Question: When spring is cool and wet, how can I support healthy peppers and tomatoes?
Answer: Growing a successful vegetable garden in Indiana can certainly be a challenge. No two growing seasons are ever quite the same and it seems like we have different problems to deal with each and every year. When a year starts out with a cool and wet spring alternating with hot dry spells and heavy thunderstorms from time to time, this can make growing vegetables difficult. In particular, peppers and tomatoes really prefer more consistent moisture as opposed to lots of rain with hot dry temperatures in between.
Here are a few suggestions and hopefully your will find one or more to be helpful.
1. Try mulching your tomatoes and peppers. I use straw and it seems to really help during the hot dry times. It is not too late to add straw, leaf, or grass mulch to the base of your plants. If you use grass just make sure that herbicides have not been applied to the grass you use in your garden.
2. Try watering with a soaker hose rather that can run for a few hours. This helps prevent run off and gives the plants a more consistent source of moisture. Watering in the morning is also best and make sure to water at the base of your plants so that their leaves do not get wet.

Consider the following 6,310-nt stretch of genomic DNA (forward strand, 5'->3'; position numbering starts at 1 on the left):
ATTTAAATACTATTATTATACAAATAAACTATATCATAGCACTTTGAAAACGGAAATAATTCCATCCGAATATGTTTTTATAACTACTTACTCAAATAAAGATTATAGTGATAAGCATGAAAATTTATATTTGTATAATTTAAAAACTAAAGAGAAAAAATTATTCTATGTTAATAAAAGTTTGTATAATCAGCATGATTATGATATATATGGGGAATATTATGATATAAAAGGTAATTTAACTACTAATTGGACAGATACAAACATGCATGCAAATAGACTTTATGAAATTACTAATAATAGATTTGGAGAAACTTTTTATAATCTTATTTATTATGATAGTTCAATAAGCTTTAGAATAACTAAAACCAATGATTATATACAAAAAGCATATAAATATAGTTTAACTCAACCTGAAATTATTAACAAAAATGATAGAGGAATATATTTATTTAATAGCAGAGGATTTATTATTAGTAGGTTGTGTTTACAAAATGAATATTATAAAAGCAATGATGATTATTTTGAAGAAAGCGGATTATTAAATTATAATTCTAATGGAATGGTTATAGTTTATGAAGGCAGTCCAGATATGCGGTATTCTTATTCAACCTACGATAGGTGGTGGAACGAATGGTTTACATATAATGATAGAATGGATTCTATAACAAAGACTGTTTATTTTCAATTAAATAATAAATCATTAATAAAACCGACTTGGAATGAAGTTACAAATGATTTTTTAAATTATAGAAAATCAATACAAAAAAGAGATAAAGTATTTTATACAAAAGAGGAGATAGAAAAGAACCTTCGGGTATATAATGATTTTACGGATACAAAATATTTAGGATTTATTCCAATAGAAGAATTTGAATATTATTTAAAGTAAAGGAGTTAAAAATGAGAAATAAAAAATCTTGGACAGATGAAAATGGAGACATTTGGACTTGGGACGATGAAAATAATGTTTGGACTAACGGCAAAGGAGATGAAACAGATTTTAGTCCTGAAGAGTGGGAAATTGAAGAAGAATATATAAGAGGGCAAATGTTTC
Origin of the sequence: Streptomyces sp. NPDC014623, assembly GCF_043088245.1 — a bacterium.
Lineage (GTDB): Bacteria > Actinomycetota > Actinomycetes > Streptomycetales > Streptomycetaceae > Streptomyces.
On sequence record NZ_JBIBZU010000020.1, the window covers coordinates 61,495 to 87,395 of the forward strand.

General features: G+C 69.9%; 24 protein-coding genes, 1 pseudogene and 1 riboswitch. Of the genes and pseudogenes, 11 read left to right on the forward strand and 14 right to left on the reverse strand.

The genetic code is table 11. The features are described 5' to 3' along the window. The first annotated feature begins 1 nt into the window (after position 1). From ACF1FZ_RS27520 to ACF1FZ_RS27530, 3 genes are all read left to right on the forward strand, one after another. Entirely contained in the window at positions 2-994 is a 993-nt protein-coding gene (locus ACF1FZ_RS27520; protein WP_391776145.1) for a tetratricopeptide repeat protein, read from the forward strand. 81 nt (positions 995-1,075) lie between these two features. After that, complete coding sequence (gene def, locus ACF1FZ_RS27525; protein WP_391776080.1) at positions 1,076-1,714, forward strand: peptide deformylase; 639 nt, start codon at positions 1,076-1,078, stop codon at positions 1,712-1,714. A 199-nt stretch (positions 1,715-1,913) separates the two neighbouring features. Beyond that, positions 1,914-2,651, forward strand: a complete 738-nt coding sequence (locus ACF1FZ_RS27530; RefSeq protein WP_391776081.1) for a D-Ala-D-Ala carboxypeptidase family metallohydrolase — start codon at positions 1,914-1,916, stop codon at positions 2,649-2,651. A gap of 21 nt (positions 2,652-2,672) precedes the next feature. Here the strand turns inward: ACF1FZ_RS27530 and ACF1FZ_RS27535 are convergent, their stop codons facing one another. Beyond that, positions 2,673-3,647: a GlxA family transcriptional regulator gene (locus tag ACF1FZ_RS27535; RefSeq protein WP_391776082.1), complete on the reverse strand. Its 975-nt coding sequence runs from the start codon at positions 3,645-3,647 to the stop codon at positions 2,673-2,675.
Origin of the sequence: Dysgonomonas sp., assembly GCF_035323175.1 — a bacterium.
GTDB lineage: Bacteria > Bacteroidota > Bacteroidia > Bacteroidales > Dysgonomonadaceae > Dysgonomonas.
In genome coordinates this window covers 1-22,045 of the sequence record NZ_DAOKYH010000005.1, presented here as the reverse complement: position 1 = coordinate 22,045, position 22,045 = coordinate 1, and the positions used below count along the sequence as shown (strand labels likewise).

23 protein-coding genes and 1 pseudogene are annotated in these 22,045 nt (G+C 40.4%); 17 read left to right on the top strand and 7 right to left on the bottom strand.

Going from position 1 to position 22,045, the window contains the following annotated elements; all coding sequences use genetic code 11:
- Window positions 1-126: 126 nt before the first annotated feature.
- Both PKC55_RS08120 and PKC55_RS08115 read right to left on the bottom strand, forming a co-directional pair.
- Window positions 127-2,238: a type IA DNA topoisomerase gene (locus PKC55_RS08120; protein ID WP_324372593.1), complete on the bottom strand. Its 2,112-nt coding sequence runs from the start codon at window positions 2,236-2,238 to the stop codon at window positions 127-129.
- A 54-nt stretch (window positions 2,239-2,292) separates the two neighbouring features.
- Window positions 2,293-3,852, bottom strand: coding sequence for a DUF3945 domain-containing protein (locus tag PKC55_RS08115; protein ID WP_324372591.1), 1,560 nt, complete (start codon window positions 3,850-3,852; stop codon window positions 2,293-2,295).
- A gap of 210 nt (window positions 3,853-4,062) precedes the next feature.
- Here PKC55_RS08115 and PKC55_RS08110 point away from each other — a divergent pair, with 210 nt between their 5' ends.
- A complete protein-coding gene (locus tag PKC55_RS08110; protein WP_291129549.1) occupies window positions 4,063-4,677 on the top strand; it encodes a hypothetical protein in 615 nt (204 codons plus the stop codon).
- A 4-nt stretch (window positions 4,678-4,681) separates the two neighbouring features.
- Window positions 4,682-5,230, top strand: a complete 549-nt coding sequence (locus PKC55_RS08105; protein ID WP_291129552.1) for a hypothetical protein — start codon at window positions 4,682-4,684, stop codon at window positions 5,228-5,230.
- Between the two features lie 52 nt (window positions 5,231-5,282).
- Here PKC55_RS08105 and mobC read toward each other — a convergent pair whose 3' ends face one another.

3. Most garden plants do much better when their location is rotated each year. This cuts down on disease and is much better for the soil.
4. Add some vegetable garden fertilizer and water in well.
5. Try adding some organic matter around your plants and work in lots of organic matter this fall when you put the garden to bed. The hard clay soil we have around Hancock County gets compacted very easily and keeps nutrients and moisture from entering the soil. If your garden soil appears to be compacted try breaking up the soil near your garden plants very carefully so that moisture and nutrients can penetrate. For this job I typically do it by hand with a small garden fork tool.
I have included a link to a Purdue University article about tomato problems. https://hort.purdue.edu/ext/tomatotroubles.html
Thank you for contacting us and please feel free to do so again.